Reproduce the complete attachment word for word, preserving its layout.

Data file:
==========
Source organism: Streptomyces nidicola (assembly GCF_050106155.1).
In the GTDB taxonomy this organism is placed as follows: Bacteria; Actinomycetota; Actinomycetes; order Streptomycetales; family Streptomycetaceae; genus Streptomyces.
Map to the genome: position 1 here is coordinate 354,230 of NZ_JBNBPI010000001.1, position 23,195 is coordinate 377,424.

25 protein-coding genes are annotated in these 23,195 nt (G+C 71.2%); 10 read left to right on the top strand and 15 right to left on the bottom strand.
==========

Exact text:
Source organism: Streptomyces nidicola (assembly GCF_050106155.1).
In the GTDB taxonomy this organism is placed as follows: Bacteria; Actinomycetota; Actinomycetes; order Streptomycetales; family Streptomycetaceae; genus Streptomyces.
Map to the genome: position 1 here is coordinate 354,230 of NZ_JBNBPI010000001.1, position 23,195 is coordinate 377,424.

25 protein-coding genes are annotated in these 23,195 nt (G+C 71.2%); 10 read left to right on the top strand and 15 right to left on the bottom strand.